From Publishers Weekly
Tokunaga (Midori by Moonlight
) proves her ability to describe Japanese culture in absorbing detail, though she's less adept at bringing her characters to life. After aspiring San Jose singer Celeste Duncan learns her aunt Michiko has died and left her possessions to her long-lost sister, Hiromi, Celeste dumps her dud boyfriend and relocates to Tokyo to find Hiromi and, hopefully, the identity of her own father. Her quest introduces her to a bustling Tokyo, and the staples of its pop culture are explored as Celeste bounces from experience to experience—commuting as contact sport, romance with a Japanese man, karaoke and her participation in a music competition show. While it's easy to see why Celeste would be taken with Tokyo, it's less clear why readers should be taken with Celeste, who comes across less a convincing lead than a tour guide. (Dec.)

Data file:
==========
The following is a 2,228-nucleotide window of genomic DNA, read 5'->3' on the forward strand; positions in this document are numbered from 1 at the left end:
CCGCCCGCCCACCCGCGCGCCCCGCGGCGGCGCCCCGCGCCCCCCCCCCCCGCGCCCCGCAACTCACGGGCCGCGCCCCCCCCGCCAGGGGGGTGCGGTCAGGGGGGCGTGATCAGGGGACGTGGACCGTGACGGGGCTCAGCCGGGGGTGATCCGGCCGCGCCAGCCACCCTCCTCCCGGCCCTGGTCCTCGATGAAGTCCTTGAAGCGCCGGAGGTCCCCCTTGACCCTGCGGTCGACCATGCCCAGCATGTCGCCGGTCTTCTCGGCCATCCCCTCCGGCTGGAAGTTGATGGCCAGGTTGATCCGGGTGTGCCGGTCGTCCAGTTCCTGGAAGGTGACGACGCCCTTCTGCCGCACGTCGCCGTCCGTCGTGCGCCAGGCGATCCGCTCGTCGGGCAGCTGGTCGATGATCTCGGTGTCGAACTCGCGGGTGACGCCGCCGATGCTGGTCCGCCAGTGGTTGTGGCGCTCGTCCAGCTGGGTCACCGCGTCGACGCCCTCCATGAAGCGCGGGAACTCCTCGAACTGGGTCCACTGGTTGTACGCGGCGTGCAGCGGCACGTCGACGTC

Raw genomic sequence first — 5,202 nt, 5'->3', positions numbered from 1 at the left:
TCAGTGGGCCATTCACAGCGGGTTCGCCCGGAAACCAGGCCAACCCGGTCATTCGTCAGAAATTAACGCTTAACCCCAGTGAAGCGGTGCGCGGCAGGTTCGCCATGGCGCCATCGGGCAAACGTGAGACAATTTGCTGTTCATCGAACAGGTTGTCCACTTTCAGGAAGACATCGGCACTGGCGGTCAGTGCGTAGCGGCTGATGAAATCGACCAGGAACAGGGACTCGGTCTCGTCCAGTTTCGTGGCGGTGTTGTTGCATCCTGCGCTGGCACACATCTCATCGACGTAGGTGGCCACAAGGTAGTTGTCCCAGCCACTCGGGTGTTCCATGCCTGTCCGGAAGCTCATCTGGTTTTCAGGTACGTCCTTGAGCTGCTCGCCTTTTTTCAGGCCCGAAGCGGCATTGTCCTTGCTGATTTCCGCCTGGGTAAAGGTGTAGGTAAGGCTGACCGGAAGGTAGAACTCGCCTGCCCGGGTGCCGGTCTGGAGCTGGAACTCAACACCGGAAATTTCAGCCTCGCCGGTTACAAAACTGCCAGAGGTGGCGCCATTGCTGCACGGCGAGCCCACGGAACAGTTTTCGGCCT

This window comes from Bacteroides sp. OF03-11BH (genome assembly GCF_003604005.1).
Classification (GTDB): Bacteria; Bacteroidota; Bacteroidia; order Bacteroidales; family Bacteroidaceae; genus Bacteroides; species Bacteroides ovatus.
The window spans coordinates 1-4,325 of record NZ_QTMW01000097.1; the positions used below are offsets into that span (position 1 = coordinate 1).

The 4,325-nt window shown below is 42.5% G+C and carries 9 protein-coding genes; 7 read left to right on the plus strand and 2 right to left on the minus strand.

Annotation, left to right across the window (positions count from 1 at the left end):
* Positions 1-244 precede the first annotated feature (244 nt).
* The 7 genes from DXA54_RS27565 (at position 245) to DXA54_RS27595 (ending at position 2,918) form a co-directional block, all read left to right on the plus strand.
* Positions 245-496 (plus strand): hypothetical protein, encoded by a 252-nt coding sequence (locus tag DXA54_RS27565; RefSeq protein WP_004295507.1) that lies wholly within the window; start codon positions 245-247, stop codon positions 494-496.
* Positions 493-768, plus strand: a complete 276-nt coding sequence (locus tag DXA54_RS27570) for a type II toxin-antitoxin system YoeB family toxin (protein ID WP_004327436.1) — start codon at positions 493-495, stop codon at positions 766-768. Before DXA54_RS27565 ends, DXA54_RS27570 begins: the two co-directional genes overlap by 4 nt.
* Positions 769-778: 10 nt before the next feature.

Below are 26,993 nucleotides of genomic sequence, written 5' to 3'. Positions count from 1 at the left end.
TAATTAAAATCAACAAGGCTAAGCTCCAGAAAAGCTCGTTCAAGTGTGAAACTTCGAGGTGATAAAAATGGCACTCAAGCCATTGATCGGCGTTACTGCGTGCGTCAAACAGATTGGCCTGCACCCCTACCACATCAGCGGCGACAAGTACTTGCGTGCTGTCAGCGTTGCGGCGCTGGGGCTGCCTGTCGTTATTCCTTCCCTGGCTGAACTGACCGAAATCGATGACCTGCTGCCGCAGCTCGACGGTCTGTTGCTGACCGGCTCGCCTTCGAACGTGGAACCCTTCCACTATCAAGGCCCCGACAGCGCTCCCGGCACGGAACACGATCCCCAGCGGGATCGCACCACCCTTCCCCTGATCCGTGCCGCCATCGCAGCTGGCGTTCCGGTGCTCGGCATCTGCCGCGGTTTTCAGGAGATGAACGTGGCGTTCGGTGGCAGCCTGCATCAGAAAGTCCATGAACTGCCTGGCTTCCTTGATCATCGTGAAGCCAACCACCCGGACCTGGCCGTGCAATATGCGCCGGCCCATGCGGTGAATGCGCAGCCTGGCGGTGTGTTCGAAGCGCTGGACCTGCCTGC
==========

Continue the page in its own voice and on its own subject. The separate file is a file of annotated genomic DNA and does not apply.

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Living in sleepy San Jose with her overly critical boyfriend and working a dull job at a technical document company, Celeste Duncan is stuck in a rut. With that said, it feels like fate when she receives a box of family heirlooms from an aunt who recently passed. As a result of her mother’s early death and an absent father, Celeste impulsively decides to travel to Japan to find a relative who may be able to help her piece together her father’s whereabouts. As Celeste maneuvers along the cultural divide, she manages to pick up a few Japanese words, develop an intense crush on her homestay brother, and enter an American Idol–like singing contest in hopes of broadcasting her search for her relative. The cultural misunderstandings and mispronunciations are good for a laugh even as Celeste takes the brunt of the jokes. Our heroine is goofy, awkward, and clumsy in comparison to her Japanese counterparts, yet always lovable and good-natured. Tokunaga’s knowledge of and appreciation for Japanese culture shines through in this charmingly entertaining read. --Annie McCormick